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Colonel Ulric Dahlgren, U.S.A.


Colonel Ulric Dahlgren was the second son of Rear-Admiral John Adolf and Mary Dahlgren, and was born April 3, 1842, in Bucks County, Pennsylvania.

Completing his school-days in 1858, it was decided that his vocation was civil engineering, and, as he had received much practical instruction from his father, he was in 1859 employed to survey some tracts of wild land in Mississippi. In September, 1860, in obedience to his father's wishes, he entered a Philadelphia law-office, but amid the rush of events which followed the inauguration of President Lincoln he desired to serve his country, and July 24, 1861, he was attached to a naval expedition from the Washington Yard to assist in the defence of Alexandria, Virginia. As it became evident by September that active operations could not be expected before spring, Ulric again yielded to his father's wishes and resumed his law studies, with the promise that he would be recalled when the hour of action should come.

During the winter of 1861-62 he was one of an association of young men who formed a light artillery company in Philadelphia, at the same time pursuing his studies, and the last entrance of his written memoranda is, " Examination, February 24, 1862."

On the 26th of May, 1862, young Dahlgren, who was then just twenty years old, was sent to Harper's Ferry, in charge of a battery of navy howitzers, and on the 29th was sent back to Washington to obtain needed supplies of ammunition. His father was in the private office of Secretary Stanton, together with the President. Ulric's report was so well made and created such an impression that, as he was passing out, Mr. Stanton tendered him the appointment of captain and additional aide-de-camp. He reached Harper's Ferry the next morning in time to take part in the final repulse of the rebels.

Captain Dahlgren was attached to the staff of General Sigel, who thus speaks of him in the series of movements made at this time and subsequently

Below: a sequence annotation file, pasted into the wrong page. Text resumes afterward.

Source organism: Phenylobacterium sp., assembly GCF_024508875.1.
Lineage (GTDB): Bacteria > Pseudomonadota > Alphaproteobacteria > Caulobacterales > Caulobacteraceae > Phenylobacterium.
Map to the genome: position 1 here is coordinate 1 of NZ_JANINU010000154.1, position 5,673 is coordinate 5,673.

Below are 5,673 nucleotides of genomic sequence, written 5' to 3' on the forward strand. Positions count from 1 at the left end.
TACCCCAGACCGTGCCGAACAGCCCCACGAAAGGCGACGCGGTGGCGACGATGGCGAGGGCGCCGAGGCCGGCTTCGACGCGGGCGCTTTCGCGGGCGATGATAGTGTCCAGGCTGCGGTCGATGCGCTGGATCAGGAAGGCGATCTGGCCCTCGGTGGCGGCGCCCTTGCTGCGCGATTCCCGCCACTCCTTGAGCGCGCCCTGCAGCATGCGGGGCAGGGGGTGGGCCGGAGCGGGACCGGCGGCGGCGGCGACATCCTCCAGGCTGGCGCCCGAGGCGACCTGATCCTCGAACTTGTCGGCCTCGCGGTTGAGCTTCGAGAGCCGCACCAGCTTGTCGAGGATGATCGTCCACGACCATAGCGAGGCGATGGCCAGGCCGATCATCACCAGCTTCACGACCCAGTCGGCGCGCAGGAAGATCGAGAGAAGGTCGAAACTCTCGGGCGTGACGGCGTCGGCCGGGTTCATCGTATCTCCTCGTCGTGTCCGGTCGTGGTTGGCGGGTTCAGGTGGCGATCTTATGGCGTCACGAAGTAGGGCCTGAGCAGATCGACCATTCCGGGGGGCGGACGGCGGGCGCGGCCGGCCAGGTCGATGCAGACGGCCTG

" Captain Dahlgren's services generally, on the line of the Rappahannock, where he was continuously engaged in meeting the enemy's' batteries with our own, to facilitate thereby the march of our troops and trains alongside of the river, were most valuable."

" At the battles of Bull Run and Groveton on the 29th and 3oth of August he was, almost without interruption, engaged in planting or relieving our batteries under the most galling fire of the enemy."

General Sigel desired to make Captain Dahlgren chief of artillery of his corps, and in a note addressed to the governor of Pennsylvania, endorsed by President Lincoln and Admirals Smith and Foote, spoke of his aide as a " young officer of merit and usefulness, who has already distinguished himself and reflected much credit on the service."

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Captain Dahlgren's dash with sixty men into Fredericksburg is well known to history. In the face of five hundred or six hundred of the enemy he held the city for three hours, and then retired with thirty-one prisoners and their horses and accoutrements. He was among those to cross the river in boats on December 11 to dislodge the sharp-shooters. The captain subsequently served on the staff of General Hooker and participated in the battles of Chancellorsville and Beverly Ford, and was retained on the staff of General Meade when that officer assumed command of the Army of the Potomac. While in this position, with ten men he entered Greencastle and captured most important despatches, riding with them thirty miles to Gettysburg. He was given one hundred men to operate with, and July 4, 1863, he attacked Jenkins's cavalry and captured Greencastle, and on his way back dashed into a rebel train, destroyed one hundred and seventy-six wagons, captured two hundred prisoners, three hundred horses, and one piece of artillery.

In his efforts to reach Hagerstown during the attack on the rebels, July 6, he was wounded, and his foot had to be amputated, and on the 24th of July he received his commission as colonel.

Returning to the field on February 18, 1864, he was given a command of five hundred picked men to join an expedition to release the Union prisoners at Richmond, Virginia. Colonel Dahlgren drove the enemy's pickets into their works around Richmond, but the country being aroused he could not make the junction with Kilpatrick, and in endeavoring to return to the Union lines he was ambushed, and killed at the head of his command by being shot in the side and back. His remains were secured at the close of the war, and, after lying in state in the City Hall of Washington and Independence Hall of Philadelphia, were buried with distinguished honors.

Source: Officers of the Volunteer Army and Navy who served in the Civil War, published by L.R. Hamersly & Co., 1893, 419 pgs.


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